# Change the Bandwidth of a HAC Estimator

This example shows how to change the bandwidth when estimating a HAC coefficient covariance, and compare estimates over varying bandwidths and kernels.

How does the bandwidth affect HAC estimators? If you change it, are there large differences in the estimates, and, if so, are the differences practically significant? Explore bandwidth effects by estimating HAC coefficient covariances over a grid of bandwidths.

### Load and Plot Data

Determine how the cost of living affects the behavior of nominal wages. Load the Nelson Plosser data set to explore their statistical relationship.

load Data_NelsonPlosser DTT = rmmissing(DataTimeTable); cpi = DTT.CPI; % Cost of living wm = DTT.WN; % Nominal wages figure plot(DTT.CPI,DTT.WN,"o") hFit = lsline; % Regression line xlabel("Consumer Price Index (1967 = 100)") ylabel("Nominal Wages (current \$)") legend(hFit,"OLS Line",Location="southeast") title("{\bf Cost of Living}") grid on

The plot suggests that a linear model might capture the relationship between the two variables.

### Define Model

Model the behavior of nominal wages with respect to CPI as this linear model.

${\text{wm}}_{t}={\beta }_{0}+{\beta }_{1}{\text{cpi}}_{t}+{\epsilon }_{t}$

Mdl = fitlm(DTT.CPI,DTT.WN)
Mdl = Linear regression model: y ~ 1 + x1 Estimated Coefficients: Estimate SE tStat pValue ________ ______ _______ _________ (Intercept) -2541.5 174.64 -14.553 2.407e-21 x1 88.041 2.6784 32.871 4.507e-40 Number of observations: 62, Error degrees of freedom: 60 Root Mean Squared Error: 494 R-squared: 0.947, Adjusted R-Squared: 0.947 F-statistic vs. constant model: 1.08e+03, p-value = 4.51e-40 
coeffCPI = Mdl.Coefficients.Estimate(2); seCPI = Mdl.Coefficients.SE(2);

### Plot Residuals

Plot the residuals from Mdl against the fitted values to assess heteroscedasticity and autocorrelation.

figure stem(Mdl.Residuals.Raw) xlabel("Observation") ylabel("Residual") title("{\bf Linear Model Residuals}") axis tight grid on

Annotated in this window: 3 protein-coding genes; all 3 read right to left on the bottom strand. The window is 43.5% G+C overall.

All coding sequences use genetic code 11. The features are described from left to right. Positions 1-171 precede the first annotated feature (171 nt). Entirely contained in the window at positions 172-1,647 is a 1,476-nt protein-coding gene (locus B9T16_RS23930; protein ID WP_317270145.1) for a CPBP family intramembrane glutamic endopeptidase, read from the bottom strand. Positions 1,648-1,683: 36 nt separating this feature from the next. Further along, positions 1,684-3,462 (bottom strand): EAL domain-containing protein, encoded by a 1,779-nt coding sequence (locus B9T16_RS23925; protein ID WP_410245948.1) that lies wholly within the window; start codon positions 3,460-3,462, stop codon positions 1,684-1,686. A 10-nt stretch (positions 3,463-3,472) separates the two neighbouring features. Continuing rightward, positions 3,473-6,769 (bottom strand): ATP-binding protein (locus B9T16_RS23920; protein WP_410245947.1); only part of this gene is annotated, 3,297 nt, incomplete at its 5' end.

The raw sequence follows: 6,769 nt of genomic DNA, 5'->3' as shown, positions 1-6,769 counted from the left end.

The residual plot shows varying levels of dispersion, which indicates heteroscedasticity. Neighboring residuals (with respect to observation) tend to have the same sign and magnitude, which indicates the presence of autocorrelation.

### Estimate HAC standard errors.

Obtain HAC standard errors over varying bandwidths using the Bartlett (for the Newey-West estimate) and quadratic spectral kernels.

numEstimates = 10; stdErrBT = zeros(numEstimates,1); stdErrQS = zeros(numEstimates,1); for bw = 1:numEstimates [~,CoeffTbl] = hac(DTT,ResponseVariable="WN",PredictorVariables="CPI", ... Bandwidth=bw,Display="off"); % Newey-West [~,CoeffTblQS] = hac(DTT,ResponseVariable="WN",PredictorVariables="CPI", ... Weights="QS",Bandwidth=bw,Display="off"); % HAC using quadratic spectral kernel stdErrBT(bw) = CoeffTbl.SE(2); stdErrQS(bw) = CoeffTblQS.SE(2); end

You can increase numEstimates to discover how increasing bandwidths affect the HAC estimates.

### Plot Standard Errors

Visually compare the Newey-West standard errors of ${\underset{}{\overset{ˆ}{\beta }}}_{1}$ to those using the quadratic spectral kernel over the bandwidth grid.

figure hold on hCoeff = plot(1:numEstimates,repmat(coeffCPI,numEstimates,1), ... LineWidth=2); hOLS = plot(1:numEstimates,repmat(coeffCPI+seCPI,numEstimates,1), ... "g--"); plot(1:numEstimates,repmat(coeffCPI-seCPI,numEstimates,1),"g--") hBT = plot(1:numEstimates,coeffCPI+stdErrBT,"ro--"); plot(1:numEstimates,coeffCPI-stdErrBT,"ro--") hQS = plot(1:numEstimates,coeffCPI+stdErrQS,"kp--", ... LineWidth=2); plot(1:numEstimates,coeffCPI-stdErrQS,"kp--",LineWidth=2) hold off xlabel("Bandwidth") ylabel("CPI Coefficient") legend([hCoeff,hOLS,hBT,hQS],["OLS estimate" "OLS SE" ... "Newey-West SE" "Quadratic spectral SE"],Location="east") title("{\bf CPI Coefficient Standard Errors}") grid on

The plot suggests that, for this data set, accounting for heteroscedasticity and autocorrelation using either HAC estimate results in more conservative intervals than the usual OLS standard error. The precision of the HAC estimates decreases as the bandwidth increases along the defined grid.

For this data set, the Newey-West estimates are slightly more precise than those using the quadratic spectral kernel. This might be because the latter captures heteroscedasticity and autocorrelation better than the former.

References:

1. Andrews, D. W. K. "Heteroskedasticity and Autocorrelation Consistent Covariance Matrix Estimation." Econometrica. Vol. 59, 1991, pp. 817-858.

2. Newey, W. K., and K. D. West. "A Simple, Positive Semi-definite, Heteroskedasticity and Autocorrelation Consistent Covariance Matrix." Econometrica. Vol. 55, No. 3, 1987, pp. 703-708.\

3. Newey, W. K., and K. D. West. "Automatic Lag Selection in Covariance Matrix Estimation." The Review of Economic Studies. Vol. 61, No. 4, 1994, pp. 631-653.